At Hinge, we've published a fair amount of professional services marketing research in the past few years, and just about every week I stumble across a news item or anecdote that perfectly illustrates some aspect of our findings. Often, these stories remind us that we can be doing things better. Today, I'd like to share just one example from a consumer-facing company that many of us know very well: Netflix, the DVD and streaming video service known for its red envelopes and video store killing market share.
Recently, I read an online post from Neil Hunt, Chief Product Officer at Netflix. In response to a query about web interface testing on the question-and-answer site Quora, Hunt explains that Netflix tests almost every aspect of their website:
“We test a lot of algorithmic and data-level variations in movie discovery. We explore large and small variations on the recommendations system, including positioning and tools for input of taste preferences, ways to present recommendations, whether or not explaining recommendations drives credibility, etc.”
He goes on to explain why they invest so heavily in testing:
“We are very proud of our empirical focus, because it makes us humble — we realize that most of the time, we don't know up-front what customers want.”
This admission aligns perfectly with Hinge's research on professional services firms: although most firms think they understand their clients, they usually don't. And this disconnect can severely impact a firm's ability to serve their clients, grow revenues and get referrals.
The sooner you accept that you don't know your customers as well as you thought, the sooner you can uncover new opportunities. So it pays to get to know your clients. Ask them what challenges they are facing. How can you be a better partner? Tell them about your range of services (most customers have no clue). Even better, resolve to survey all your current and past clients on a regular basis. In-depth phone interviews by an impartial third party can reveal all kinds of surprises — things you need to fix and a host of new ways you can help clients. Our findings tell us that firms that research their customers over time are better prepared to respond to their wants and needs. Informed firms are more competitive and more profitable.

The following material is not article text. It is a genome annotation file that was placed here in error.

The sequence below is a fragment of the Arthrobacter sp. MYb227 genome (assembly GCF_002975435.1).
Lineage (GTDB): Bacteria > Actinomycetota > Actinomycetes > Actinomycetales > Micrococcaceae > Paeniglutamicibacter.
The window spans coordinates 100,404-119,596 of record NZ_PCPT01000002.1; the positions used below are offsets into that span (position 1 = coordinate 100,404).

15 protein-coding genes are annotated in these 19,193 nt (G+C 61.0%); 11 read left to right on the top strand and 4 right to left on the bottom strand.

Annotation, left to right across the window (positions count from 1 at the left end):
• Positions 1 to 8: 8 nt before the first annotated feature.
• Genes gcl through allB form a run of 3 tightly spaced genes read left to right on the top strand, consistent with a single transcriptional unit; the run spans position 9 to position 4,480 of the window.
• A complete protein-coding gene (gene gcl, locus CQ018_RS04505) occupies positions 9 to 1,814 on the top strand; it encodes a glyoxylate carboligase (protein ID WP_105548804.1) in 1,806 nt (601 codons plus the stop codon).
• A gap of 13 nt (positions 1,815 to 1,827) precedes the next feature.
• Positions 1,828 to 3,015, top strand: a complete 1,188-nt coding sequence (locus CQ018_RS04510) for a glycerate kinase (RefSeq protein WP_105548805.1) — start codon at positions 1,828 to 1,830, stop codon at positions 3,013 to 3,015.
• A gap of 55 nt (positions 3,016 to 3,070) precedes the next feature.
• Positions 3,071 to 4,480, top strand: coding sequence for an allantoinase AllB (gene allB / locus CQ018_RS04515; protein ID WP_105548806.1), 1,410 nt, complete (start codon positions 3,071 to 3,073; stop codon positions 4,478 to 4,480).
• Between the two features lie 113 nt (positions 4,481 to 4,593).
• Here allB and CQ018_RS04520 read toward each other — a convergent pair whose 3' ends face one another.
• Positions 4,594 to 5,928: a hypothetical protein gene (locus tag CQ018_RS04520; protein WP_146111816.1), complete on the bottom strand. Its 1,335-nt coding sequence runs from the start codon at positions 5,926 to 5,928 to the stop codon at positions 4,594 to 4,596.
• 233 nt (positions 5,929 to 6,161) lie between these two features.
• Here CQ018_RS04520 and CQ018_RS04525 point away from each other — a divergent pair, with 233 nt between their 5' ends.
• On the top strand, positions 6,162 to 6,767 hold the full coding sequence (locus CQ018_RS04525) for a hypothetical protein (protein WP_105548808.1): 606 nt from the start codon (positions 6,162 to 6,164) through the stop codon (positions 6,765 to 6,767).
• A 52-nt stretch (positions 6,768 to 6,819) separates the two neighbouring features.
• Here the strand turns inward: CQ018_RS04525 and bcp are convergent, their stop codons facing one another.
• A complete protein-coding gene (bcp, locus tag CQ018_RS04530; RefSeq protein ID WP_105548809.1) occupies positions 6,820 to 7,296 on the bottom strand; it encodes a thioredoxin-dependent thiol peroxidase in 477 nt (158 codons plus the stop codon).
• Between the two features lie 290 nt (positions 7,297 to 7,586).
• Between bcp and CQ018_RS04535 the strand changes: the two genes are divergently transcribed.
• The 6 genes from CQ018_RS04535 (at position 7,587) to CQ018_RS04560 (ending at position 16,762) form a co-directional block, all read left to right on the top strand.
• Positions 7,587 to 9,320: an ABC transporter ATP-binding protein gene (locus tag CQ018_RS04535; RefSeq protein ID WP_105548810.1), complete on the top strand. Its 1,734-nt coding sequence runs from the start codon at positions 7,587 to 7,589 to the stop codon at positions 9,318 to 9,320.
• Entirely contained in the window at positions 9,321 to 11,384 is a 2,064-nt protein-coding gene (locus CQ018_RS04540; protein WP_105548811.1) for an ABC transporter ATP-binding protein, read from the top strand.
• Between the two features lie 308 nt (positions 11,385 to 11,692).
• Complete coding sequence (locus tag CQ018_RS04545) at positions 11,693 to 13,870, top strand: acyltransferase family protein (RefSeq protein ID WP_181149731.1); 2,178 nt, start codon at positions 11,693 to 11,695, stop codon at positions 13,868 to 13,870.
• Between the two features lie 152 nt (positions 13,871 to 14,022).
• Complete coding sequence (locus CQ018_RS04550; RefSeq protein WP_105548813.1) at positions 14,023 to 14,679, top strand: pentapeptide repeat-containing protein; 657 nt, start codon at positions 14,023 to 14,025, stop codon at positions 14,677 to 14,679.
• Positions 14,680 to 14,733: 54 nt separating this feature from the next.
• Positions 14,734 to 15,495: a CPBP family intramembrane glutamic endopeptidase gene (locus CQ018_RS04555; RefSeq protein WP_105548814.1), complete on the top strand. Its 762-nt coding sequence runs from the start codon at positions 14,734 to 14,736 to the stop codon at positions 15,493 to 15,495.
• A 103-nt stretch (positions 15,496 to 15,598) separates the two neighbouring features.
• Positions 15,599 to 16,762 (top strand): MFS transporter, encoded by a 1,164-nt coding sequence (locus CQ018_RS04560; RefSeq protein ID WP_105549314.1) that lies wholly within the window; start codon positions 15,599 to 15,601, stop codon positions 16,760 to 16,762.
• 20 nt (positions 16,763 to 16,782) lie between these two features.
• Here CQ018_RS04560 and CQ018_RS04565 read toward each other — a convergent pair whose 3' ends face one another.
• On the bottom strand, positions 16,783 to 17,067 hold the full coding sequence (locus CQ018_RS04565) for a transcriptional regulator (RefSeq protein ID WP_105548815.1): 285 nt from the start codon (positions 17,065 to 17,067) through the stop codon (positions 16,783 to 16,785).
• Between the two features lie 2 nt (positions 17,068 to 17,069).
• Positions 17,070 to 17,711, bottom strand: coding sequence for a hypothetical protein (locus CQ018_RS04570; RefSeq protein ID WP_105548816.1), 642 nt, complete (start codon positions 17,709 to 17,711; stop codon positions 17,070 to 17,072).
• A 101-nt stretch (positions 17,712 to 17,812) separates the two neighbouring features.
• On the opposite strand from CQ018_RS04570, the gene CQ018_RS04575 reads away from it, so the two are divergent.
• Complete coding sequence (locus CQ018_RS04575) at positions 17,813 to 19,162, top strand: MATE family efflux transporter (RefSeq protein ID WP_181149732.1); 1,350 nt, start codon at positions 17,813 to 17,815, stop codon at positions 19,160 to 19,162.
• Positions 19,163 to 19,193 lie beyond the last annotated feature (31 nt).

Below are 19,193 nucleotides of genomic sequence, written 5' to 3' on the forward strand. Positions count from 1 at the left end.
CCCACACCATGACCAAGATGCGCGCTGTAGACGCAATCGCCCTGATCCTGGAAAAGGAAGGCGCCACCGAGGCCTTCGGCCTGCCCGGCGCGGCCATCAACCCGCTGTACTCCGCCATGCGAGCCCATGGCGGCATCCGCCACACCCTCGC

Now, what about Netflix's obsession with testing? There are lessons for us there, too.
Human behavior is a tough nut to crack. To get a good response to your marketing, you sometimes have to do some trial and error to see what performs in the real world. I don't advocate testing everything you do. That simply isn't practical or productive in the framework of a busy professional services practice. But you should be testing at least some aspects of your marketing.
If you send out an email newsletter, for instance, segment your list and test different subject lines. If one gets a better open rate, try to understand why. Then next time, use a similarly structured subject line. Repeat. Rinse. The same approach can be applied to most aspects of marketing — from your website to direct mail. It's a great habit that can generate additional leads at little or no cost.
Finally, Hunt offered this little tidbit: “If I had to summarize our learnings in three words: 'simple trumps complete.'” I've advocated taking a simple approach to marketing for a long time. Simple ideas, simply presented are just more compelling and memorable.
So there you have it. Three lessons from a company that's doing thing right.